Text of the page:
The achievement of Hilton’s corporate objectives Essay
It briefly considers the contribution being made by those activities within HR classified as ‘Resourcing’ activities. These are recruitment and selection, manpower planning and performance management. The report then specifically focuses on release, and provides well considered estimations of financial improvements, in order to support the findings and recommendationsThe final part examines the possible advantages and disadvantages of a ‘value added’ HR function. In addition, it considers the impact of this policy on employees, as well as Hilton as an organisation. Also, it will include a set of recommendations
To put the report in a business context, here is a pri?? cis of the Hilton business. Hilton Hotels are just one part of a much larger organisation called Hilton Group Plc. The group’s largest division is the hotel division; the Ladbrokes Group acquired Hilton International in 1987 for i?? 645 million in a move that at the time was reported the deal of the decade. Hilton Hotels are situated in key business areas, city centres and airport locations; they provide a high standard of accommodation and outstanding hospitality to their customers. The Hilton Brighton Metropole occupies a prime position on the town’s seafront.
This elegant Victorian hotel has 335 rooms and the
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” Armstrong explains that “the basic aim is to ensure that management deals effectively with everything concerning the employment and development of people and the relationships that exist between management and the workforce. “1 This report will evaluate the current contribution being made by the HR department at the Hilton Brighton Metropole with specific reference to the area of resourcing. It will ask the important questions “How do we add value? ” and “How strategic is HR?
” together with providing an assessment of how well we live the Hilton mission statement. The first part of this report will examine resourcing in particular, paying specific attention to the area of release. 5. 0 Findings For the purpose of this report the research focuses specifically on the areas of Recruitment and Selection, Manpower Planning, Performance Management and Release. Michael Armstrong defines Employee Resourcing as “ensuring that the organisation: (a) obtains and retains the human capital it needs, and (b) employs this capital productively.
It is also about those aspects of employment practice that are concerned with welcoming people to the organisation and, if there is no alternative, releasing them. “2 This report will now look at how well Hilton attracts new employees into the business, manages their performance, how it releases them and where improvements could be made. An ideal scenario for Recruitment and Selection would be an efficient organisation and fair recruitment practices yielding sufficient numbers of suitable candidates, enabling them to select a sufficient number of high-calibre employees.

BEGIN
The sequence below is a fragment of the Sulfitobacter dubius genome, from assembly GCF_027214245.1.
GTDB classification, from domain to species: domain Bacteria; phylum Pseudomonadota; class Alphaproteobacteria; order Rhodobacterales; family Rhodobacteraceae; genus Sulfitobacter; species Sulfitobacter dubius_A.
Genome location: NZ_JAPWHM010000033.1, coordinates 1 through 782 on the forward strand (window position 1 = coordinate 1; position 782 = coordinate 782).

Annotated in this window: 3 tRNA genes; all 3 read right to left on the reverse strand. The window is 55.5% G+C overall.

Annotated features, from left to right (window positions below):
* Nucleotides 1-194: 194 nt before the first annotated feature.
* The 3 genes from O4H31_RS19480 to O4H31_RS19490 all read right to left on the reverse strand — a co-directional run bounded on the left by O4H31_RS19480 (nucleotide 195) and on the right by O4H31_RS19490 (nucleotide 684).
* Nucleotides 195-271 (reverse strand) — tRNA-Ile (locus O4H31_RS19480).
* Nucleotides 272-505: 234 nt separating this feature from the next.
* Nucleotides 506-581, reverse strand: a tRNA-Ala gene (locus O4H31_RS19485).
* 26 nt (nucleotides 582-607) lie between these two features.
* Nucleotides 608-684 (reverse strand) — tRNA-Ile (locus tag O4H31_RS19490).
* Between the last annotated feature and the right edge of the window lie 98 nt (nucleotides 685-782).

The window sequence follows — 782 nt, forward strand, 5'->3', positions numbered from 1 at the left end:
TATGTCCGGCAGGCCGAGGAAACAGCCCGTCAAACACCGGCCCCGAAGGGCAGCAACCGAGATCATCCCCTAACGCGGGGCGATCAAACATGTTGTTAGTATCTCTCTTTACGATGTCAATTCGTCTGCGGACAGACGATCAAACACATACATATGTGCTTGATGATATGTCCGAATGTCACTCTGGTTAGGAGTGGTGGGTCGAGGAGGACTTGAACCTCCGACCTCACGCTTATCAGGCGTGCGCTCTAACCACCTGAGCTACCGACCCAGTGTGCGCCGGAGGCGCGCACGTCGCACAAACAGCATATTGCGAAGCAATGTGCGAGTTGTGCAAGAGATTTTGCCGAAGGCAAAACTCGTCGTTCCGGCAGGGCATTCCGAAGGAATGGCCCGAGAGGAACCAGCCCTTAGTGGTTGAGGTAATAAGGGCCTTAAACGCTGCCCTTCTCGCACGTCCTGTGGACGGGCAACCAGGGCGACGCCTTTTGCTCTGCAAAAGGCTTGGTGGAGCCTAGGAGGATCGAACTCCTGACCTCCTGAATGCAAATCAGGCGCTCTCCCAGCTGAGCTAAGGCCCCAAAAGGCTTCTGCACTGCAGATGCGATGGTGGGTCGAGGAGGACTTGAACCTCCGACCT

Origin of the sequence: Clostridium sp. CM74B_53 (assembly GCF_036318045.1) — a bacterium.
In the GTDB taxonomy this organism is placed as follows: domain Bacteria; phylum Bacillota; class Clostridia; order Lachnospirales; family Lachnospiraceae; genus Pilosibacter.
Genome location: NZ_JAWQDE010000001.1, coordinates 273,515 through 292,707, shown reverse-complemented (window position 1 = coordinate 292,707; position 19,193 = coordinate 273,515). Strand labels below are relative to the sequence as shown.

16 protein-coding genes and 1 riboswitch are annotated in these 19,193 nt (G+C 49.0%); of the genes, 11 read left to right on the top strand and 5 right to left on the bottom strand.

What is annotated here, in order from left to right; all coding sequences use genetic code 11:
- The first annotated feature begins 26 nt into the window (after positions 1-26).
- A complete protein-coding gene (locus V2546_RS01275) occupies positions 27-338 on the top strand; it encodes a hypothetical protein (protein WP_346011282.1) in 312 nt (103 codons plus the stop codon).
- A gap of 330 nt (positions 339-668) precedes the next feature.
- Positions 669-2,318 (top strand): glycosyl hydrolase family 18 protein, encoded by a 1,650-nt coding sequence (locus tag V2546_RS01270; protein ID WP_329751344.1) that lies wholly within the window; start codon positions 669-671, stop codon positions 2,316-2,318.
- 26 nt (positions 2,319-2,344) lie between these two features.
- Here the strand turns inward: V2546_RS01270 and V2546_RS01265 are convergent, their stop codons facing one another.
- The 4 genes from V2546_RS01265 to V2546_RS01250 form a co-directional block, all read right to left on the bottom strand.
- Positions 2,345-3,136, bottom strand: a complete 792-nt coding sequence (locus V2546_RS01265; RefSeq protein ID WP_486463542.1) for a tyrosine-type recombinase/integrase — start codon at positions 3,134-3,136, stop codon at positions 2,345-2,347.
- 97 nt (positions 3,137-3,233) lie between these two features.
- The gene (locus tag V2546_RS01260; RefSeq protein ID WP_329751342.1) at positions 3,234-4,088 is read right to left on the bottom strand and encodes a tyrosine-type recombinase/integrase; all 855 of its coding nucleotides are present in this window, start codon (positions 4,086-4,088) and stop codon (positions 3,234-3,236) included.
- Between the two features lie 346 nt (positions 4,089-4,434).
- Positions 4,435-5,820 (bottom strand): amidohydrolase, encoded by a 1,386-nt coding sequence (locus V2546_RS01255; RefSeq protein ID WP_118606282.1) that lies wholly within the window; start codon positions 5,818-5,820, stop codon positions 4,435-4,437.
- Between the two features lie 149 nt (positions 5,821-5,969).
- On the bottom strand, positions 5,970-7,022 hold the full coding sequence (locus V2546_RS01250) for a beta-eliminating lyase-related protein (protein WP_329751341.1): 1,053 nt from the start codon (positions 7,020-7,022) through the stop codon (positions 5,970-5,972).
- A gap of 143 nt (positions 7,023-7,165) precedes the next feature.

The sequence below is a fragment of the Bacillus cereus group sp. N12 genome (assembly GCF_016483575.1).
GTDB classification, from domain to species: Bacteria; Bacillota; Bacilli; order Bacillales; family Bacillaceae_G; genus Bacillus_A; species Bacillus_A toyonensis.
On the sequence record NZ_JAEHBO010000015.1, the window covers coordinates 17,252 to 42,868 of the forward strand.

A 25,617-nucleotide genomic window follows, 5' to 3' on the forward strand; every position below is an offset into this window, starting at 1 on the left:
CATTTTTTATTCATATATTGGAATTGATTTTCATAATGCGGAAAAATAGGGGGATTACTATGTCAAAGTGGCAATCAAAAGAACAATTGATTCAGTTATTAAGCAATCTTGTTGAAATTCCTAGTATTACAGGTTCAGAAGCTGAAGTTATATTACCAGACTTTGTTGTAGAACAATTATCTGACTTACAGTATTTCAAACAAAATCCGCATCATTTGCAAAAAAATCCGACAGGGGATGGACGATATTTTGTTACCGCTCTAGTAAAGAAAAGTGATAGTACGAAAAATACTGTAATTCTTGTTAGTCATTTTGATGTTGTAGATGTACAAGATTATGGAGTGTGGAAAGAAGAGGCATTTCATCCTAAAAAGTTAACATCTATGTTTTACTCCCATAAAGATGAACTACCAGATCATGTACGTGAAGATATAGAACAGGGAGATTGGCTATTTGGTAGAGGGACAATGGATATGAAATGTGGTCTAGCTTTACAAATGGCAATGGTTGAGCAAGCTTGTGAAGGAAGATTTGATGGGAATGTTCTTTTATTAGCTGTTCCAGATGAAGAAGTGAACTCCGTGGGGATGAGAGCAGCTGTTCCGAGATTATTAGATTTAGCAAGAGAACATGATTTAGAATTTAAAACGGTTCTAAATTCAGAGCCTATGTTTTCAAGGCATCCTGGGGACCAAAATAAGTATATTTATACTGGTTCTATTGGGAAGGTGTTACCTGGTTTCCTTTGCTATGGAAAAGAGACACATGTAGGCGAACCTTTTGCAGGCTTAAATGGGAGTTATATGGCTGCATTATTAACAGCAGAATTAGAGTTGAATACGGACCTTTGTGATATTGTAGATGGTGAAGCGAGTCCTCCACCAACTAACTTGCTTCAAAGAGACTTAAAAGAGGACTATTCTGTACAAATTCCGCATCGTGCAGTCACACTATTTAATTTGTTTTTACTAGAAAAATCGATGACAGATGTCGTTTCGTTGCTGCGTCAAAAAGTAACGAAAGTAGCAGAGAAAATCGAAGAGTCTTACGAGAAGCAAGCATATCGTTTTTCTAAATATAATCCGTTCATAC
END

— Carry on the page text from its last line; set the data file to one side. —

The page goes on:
To obtain a better understanding of how strategic the role of HR is within Hilton, questionnaires were issued to key senior personnel. The feedback suggests that HR is significantly involved. HR is represented on the Board of Directors and each hotel operates a ‘4D’ Structure (Directors of HR, Finance, Revenue and Operations). On the next Level, HR management then contributes to the creation of the Business Plan and is responsible for key drivers and objectives on this plan.
On a national level, initiatives such as Exchange (employee forum), ROAD (succession planning toolkit), TBS (technical and behavioural skills training), Induction and Esprit have all been generated to drive success through people. Esprit is the benefits package and encompasses all that typifies Hilton’s approach to colleagues. It is the vehicle to further personal and career development needs. To assess these initiatives, a further HR initiative, Viewpoint (staff survey), is used as a tool to provide metrics, gather information and write assessment reports.
At a regional level, some long-term strategies are being developed and others implemented, to improve colleague performance. Working groups are currently looking at improving performance through the Guest Satisfaction Tracking Survey and the policy “Ready, Steady, Manage” looks at the long-term benefit of developing HOD’s. Success on a local level is decided by the individual General Manager and HR Manager. In an interview with Peter Hales, General Manager, he comments: – “My personal view is that training and motivating colleagues is the foundation of any success in business.
The strategy behind improving this is a mixture of national, regional and personal initiatives to follow a balanced path. ” At the employee level of the organisation, HR is also represented on the hotel ‘Balanced Scorecard’ which is the measurement tool of a hotel’s success. These findings very much mirror a recent survey from the CIPD5. The survey looks at the tougher demands being placed on HR, and how the function is undergoing a major transformation that will involve taking on a more strategic role within the business.
It indicates that HR activities are heavily business-driven and already strongly aligned with business needs. Business strategy and the views of senior management are seen as key drivers of change. The survey goes on to comment that there has been a shift in aspiration within HR, from a function concerned with reactive HR (fire-fighting) to one focused on adding business value. At Hilton, the HR department has had to develop the HR Evaluation to enable it to work closer to the HOD’s and to develop a more strategic alliance with them.